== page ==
Devices for Fitness
The Apple Watch still could be a revolutionary device, but mostly for its ability to take data from more fitness-specific devices. The next evolution of fitness is form tracking: wearables that can tell if you’re movements are sloppy or are executed with olympic-class perfection. A few examples:
- The Sensoria Smart Sock, for instance, has helped teach me how to run on the ball of my foot, so I don’t wake up the next day hobbling on a damaged heel. It has an automated audio coach that whispers instructions in your ear as you run.
- The Amiigo wrist band pairs with a shoelace clip to automatically monitor repetitions during weight training.
- The Athos smart shorts uses electrical signals to sense if users are tensing the right muscles. During a trial run, the shorts told me that my spin bike form was great, but my olympic squat was dangerously over-reliant on one leg. Symmetry between limbs is a key to power and preventing injury.
Eventually, Apple could combine all this data to give me an overall picture of my health. For instance, Apple might find a pattern between a well-executed weight lifting session and fat loss the next day. Or, Apple might notice that poor running form is decreasing the number of days I exercise each month and recommend that I rest my feet for a week.
But, for now, these are all just things the Apple Watch could do in theory.
The Apple iOS Is Good for General Wellness
For general wellness, the Apple Watch already tracks important measures. If you carry your phone in your pocket, the newest Apple iOS software automatically logs steps, stairs, and running. There are even apps that can calculate basic sleep statistics by how your phone jostles on your bed at night.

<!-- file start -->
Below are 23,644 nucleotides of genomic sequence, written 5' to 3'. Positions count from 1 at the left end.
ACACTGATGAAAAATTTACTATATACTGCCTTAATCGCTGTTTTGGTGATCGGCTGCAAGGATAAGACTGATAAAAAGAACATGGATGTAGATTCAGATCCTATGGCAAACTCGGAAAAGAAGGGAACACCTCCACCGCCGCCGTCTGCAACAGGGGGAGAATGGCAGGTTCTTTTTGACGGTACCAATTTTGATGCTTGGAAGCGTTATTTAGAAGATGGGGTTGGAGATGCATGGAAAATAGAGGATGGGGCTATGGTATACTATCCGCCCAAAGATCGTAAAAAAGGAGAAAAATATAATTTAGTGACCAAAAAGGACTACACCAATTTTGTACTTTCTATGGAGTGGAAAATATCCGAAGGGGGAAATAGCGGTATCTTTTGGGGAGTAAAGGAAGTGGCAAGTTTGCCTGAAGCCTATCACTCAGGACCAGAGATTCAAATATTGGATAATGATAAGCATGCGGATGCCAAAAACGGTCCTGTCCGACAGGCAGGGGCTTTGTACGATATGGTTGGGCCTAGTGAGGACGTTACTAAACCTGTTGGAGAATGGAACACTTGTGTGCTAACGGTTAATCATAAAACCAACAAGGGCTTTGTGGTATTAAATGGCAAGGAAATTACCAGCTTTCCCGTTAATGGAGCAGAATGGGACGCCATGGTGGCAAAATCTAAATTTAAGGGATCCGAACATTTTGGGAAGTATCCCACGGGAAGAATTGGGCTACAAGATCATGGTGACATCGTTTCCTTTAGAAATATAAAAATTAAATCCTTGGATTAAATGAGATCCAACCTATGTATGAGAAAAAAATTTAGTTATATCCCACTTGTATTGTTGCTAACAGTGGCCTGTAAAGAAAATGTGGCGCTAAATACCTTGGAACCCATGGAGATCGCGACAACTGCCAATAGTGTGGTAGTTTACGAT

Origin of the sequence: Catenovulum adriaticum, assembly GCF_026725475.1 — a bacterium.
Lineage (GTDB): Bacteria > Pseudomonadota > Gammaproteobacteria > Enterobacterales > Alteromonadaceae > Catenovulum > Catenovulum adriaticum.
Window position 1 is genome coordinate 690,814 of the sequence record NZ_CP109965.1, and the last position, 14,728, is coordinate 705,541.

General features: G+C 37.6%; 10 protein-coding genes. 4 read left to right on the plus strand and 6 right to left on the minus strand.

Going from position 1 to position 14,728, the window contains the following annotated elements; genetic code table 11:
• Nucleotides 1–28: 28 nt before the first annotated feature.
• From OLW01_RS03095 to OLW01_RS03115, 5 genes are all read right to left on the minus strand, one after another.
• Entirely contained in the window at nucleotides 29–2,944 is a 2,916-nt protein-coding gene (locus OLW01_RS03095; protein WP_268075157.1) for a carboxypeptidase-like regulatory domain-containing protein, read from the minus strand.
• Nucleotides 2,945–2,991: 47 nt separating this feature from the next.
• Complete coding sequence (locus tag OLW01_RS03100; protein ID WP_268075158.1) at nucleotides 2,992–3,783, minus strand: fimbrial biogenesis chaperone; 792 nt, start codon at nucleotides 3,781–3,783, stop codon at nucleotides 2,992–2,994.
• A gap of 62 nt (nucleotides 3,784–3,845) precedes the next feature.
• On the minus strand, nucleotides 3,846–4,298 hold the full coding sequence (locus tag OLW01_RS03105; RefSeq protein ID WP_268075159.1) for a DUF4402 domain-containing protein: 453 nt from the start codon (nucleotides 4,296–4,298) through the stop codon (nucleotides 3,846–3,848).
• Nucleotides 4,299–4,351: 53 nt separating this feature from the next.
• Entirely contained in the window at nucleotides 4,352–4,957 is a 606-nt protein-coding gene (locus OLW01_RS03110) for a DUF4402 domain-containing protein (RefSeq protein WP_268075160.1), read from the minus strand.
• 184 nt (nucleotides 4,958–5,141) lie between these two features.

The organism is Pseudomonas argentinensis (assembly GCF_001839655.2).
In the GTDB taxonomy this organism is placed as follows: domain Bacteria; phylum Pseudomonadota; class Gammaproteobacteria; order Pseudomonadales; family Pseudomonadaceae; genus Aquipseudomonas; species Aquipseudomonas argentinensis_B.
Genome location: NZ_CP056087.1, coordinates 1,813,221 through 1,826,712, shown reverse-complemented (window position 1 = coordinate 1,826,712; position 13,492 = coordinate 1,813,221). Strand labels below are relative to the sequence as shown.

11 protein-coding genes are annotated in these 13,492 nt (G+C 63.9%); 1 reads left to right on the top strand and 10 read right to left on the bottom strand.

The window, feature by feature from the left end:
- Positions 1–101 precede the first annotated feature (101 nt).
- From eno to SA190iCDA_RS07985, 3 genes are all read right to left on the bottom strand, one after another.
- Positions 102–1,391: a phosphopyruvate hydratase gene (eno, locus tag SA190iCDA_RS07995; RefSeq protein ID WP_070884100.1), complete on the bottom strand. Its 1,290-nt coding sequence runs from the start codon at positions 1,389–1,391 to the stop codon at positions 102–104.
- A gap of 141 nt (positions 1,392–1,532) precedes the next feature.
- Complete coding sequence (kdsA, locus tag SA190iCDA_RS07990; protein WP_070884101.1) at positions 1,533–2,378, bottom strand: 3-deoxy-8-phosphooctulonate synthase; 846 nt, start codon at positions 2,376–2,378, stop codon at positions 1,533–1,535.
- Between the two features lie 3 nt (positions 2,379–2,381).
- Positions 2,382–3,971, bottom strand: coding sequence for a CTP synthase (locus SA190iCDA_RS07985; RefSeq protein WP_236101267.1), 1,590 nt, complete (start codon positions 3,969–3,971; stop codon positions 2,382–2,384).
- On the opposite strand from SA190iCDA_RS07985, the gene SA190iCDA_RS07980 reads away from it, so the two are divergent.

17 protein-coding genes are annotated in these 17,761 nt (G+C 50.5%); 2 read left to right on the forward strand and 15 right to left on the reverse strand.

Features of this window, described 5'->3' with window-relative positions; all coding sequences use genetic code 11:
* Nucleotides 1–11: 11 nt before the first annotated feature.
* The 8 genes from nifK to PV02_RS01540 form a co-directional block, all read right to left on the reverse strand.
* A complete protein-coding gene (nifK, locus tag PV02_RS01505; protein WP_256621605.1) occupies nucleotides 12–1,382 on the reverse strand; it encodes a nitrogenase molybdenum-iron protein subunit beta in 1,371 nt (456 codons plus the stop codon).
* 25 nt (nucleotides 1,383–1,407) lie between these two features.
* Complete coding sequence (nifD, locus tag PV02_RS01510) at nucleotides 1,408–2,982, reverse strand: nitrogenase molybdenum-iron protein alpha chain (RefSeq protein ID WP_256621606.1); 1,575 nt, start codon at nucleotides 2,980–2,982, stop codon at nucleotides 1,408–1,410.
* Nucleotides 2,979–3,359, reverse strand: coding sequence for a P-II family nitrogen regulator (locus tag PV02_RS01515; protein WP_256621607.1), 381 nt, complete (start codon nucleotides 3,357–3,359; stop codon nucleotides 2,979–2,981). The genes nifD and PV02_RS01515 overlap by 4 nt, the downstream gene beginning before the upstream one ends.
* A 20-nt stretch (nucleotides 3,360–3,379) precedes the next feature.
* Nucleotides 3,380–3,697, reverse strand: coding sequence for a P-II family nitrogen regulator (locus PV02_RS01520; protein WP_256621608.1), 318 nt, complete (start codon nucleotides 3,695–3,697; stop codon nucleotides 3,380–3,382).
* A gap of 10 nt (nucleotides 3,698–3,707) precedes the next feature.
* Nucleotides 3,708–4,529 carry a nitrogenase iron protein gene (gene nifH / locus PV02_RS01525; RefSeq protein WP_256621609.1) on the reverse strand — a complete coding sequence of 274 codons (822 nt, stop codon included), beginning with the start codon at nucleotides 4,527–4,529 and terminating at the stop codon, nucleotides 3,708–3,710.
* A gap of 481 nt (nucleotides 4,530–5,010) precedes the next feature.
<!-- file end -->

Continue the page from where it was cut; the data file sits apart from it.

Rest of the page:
But, if you think a new gadget is what you (or your parents) need to kick health into gear, the Apple Watch still might be a great idea. For folks who need reminders to be a little healthier, stand up more, and go for a walk at night, the Apple iOS is a fine choice.
For instance, the app that Apple chose as one of the best new health apps, Lark, uses proven psychological coaching techniques to remind users to be more active and eat healthier.
Users can speak into the watch to log meals and Lark will automatically send top-tier coaching advice back to the user in real time. I was impressed that it had incorporated the latest health guidelines on granola bars, which are now well-known trojan horses of sugar.
I told Lark I ate a granola bar—it was not happy (note: I did not actually eat a granola bar).
Combined with the watch’s step-counting, Apple (and Lark-like software) could potentially be a real boon for those at the left tail of the fitness distribution, who just need a little extra coaching.
However, for folks training for a triathlon, weight lifters, runners, bicyclists, or Cross-fitters, the Apple Watch doesn’t add much.
In fairness, this is just the first generation, so I’m optimistic the Apple Watch will be a worthwhile fitness companion in the future.